Minnesota Ends State Shutdown

Governor and GOP have cut a deal to reopen the state

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Leaders of the state of Minnesota have finally cut a deal to end a budgetary dispute that's shut the state down for two weeks, reports the Associated Press. Republicans have agreed to the demands of Democratic Governor Mark Dayton, who had to agree to not raise taxes. "The two sides agreed on a proposal that would raise $1.4 billion in new revenue, half by delaying state aid checks to school districts and the other half by selling tobacco payment bonds," reports the AP. Dayton's two biggest demands from Thursday afternoon were met: that a list of Republican policy changes be dropped, and that a demand for a 15 percent reduction of state jobs be taken off the table. "It was about making sure that we get a deal that we can all be disappointed in, but a deal that is done, a budget that was balanced, a state that was back to work," Republican House Speaker Kurt Zellers told reporters after the negotiating ended.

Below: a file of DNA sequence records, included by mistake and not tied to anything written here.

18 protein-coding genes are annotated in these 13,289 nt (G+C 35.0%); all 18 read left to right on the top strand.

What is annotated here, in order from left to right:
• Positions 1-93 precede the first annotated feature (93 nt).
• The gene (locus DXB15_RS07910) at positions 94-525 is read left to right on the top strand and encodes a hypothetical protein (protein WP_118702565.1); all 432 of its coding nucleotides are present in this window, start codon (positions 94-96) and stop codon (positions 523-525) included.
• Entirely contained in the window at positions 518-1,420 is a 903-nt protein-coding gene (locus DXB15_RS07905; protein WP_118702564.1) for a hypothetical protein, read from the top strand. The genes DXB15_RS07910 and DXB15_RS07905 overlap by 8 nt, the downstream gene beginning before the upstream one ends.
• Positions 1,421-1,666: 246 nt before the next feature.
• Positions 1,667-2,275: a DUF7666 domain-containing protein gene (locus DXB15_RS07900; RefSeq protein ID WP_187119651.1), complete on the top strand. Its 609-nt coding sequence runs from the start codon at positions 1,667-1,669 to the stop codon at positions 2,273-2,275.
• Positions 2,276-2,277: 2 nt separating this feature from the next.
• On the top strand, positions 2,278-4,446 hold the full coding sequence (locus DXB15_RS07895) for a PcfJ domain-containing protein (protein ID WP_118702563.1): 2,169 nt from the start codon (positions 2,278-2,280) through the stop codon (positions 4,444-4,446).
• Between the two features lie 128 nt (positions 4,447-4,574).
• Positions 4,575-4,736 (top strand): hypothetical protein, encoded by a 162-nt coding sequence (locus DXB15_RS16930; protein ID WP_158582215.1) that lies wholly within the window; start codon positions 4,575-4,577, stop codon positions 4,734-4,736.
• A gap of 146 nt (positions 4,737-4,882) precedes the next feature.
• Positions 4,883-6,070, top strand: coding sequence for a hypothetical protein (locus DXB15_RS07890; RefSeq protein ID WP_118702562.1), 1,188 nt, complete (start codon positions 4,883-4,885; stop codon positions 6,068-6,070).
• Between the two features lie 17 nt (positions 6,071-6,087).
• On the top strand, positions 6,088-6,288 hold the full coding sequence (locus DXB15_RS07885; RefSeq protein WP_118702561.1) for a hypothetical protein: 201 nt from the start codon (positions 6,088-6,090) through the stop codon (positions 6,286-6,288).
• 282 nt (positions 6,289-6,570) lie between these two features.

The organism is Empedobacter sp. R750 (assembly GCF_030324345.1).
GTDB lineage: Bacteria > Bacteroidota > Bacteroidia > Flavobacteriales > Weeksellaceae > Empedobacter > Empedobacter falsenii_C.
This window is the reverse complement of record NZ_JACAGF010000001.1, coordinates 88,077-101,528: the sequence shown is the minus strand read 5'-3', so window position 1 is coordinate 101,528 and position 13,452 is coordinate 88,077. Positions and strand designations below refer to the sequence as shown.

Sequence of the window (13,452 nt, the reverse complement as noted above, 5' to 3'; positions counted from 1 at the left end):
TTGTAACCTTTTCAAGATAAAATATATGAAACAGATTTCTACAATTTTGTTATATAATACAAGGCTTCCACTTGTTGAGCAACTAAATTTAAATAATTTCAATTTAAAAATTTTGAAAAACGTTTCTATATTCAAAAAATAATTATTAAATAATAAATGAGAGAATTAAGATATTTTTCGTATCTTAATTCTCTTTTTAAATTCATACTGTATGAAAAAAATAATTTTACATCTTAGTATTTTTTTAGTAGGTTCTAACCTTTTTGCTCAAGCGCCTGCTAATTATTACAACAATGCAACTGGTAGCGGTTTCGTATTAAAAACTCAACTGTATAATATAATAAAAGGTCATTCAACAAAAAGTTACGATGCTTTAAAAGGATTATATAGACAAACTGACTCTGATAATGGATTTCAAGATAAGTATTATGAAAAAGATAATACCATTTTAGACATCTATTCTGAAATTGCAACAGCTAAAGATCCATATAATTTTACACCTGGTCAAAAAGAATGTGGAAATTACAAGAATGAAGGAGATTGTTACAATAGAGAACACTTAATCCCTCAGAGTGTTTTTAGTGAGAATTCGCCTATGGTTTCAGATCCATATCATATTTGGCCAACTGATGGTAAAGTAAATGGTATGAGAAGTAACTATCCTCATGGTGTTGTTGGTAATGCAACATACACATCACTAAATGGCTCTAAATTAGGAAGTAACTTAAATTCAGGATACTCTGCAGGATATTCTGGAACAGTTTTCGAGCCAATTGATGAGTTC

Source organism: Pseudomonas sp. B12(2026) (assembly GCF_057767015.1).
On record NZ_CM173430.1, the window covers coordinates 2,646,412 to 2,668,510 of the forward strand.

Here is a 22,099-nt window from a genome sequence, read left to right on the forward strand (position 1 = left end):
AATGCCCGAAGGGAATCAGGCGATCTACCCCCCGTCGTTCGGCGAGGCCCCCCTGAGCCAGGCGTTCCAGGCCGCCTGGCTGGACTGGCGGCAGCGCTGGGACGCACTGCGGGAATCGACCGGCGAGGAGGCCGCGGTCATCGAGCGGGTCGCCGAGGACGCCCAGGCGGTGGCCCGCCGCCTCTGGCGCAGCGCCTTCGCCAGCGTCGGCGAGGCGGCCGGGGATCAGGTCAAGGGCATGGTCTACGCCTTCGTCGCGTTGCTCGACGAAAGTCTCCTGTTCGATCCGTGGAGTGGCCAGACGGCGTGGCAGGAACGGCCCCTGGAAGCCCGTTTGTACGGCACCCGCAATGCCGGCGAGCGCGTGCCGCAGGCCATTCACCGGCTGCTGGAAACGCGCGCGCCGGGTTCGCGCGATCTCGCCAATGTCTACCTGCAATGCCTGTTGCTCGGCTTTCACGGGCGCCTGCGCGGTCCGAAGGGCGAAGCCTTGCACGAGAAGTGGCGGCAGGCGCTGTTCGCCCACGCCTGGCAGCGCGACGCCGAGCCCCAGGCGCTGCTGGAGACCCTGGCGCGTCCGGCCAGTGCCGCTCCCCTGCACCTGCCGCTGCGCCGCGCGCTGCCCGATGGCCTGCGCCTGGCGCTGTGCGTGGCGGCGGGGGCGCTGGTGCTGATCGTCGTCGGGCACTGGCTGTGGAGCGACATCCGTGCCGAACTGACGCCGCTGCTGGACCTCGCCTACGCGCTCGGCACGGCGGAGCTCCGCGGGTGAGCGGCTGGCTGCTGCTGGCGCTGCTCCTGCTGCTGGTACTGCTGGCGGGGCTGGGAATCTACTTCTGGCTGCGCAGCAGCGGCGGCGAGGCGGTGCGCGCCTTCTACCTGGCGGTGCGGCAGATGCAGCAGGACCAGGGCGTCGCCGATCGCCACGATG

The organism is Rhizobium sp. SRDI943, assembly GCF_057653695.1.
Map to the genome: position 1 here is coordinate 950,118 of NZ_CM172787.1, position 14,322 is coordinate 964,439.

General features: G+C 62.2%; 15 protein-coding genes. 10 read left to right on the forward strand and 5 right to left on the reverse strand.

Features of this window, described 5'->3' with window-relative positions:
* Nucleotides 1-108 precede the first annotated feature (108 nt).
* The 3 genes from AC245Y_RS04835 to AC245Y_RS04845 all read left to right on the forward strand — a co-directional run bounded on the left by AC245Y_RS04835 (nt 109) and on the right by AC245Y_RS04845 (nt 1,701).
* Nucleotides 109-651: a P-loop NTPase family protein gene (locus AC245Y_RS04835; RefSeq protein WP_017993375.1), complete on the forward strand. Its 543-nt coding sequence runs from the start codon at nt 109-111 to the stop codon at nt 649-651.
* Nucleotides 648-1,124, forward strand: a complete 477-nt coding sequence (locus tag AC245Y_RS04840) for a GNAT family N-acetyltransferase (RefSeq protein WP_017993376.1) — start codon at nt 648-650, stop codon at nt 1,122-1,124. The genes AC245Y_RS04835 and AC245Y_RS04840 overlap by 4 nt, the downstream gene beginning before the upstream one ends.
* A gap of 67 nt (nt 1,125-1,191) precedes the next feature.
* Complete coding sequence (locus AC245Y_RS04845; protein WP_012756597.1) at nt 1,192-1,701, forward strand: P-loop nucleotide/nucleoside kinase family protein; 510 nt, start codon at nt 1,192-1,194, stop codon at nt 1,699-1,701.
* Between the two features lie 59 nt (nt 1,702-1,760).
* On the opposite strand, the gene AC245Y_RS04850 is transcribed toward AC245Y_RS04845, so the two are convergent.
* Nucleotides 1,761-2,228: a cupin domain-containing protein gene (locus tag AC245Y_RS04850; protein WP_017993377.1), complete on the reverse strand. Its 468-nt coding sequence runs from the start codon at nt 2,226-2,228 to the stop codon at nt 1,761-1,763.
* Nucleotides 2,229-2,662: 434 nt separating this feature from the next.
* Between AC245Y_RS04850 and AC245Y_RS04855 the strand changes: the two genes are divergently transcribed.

That quote might resonate as the federal debt ceiling negotiations march forwards Thursday night. The state will return to work soon after the longest government shutdown in history, but a clear back-to-work date wasn't given. No word yet on when Miller products will return to shelves.

This article is from the archive of our partner The Wire.